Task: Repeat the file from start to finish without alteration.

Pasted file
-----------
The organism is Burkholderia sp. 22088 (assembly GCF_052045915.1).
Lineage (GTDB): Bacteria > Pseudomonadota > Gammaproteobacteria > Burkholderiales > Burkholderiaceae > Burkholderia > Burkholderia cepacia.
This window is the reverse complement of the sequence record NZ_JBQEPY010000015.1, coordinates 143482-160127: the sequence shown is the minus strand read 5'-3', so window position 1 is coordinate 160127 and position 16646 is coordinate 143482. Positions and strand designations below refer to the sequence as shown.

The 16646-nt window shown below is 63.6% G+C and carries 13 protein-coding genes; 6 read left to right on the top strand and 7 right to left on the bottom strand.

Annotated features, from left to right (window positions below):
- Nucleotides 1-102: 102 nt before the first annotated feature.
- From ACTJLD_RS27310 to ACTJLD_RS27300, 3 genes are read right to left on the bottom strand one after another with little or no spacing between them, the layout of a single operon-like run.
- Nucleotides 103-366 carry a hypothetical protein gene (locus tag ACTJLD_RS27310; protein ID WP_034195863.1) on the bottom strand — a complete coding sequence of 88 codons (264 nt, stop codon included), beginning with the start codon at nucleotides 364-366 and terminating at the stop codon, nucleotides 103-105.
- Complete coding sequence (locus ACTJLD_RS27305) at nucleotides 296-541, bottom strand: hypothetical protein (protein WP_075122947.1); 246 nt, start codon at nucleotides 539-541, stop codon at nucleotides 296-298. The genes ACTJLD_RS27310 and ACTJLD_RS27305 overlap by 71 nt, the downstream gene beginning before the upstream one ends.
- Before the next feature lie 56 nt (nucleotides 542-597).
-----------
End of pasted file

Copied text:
The organism is Burkholderia sp. 22088 (assembly GCF_052045915.1).
Lineage (GTDB): Bacteria > Pseudomonadota > Gammaproteobacteria > Burkholderiales > Burkholderiaceae > Burkholderia > Burkholderia cepacia.
This window is the reverse complement of the sequence record NZ_JBQEPY010000015.1, coordinates 143482-160127: the sequence shown is the minus strand read 5'-3', so window position 1 is coordinate 160127 and position 16646 is coordinate 143482. Positions and strand designations below refer to the sequence as shown.

The 16646-nt window shown below is 63.6% G+C and carries 13 protein-coding genes; 6 read left to right on the top strand and 7 right to left on the bottom strand.

Annotated features, from left to right (window positions below):
- Nucleotides 1-102: 102 nt before the first annotated feature.
- From ACTJLD_RS27310 to ACTJLD_RS27300, 3 genes are read right to left on the bottom strand one after another with little or no spacing between them, the layout of a single operon-like run.
- Nucleotides 103-366 carry a hypothetical protein gene (locus tag ACTJLD_RS27310; protein ID WP_034195863.1) on the bottom strand — a complete coding sequence of 88 codons (264 nt, stop codon included), beginning with the start codon at nucleotides 364-366 and terminating at the stop codon, nucleotides 103-105.
- Complete coding sequence (locus ACTJLD_RS27305) at nucleotides 296-541, bottom strand: hypothetical protein (protein WP_075122947.1); 246 nt, start codon at nucleotides 539-541, stop codon at nucleotides 296-298. The genes ACTJLD_RS27310 and ACTJLD_RS27305 overlap by 71 nt, the downstream gene beginning before the upstream one ends.
- Before the next feature lie 56 nt (nucleotides 542-597).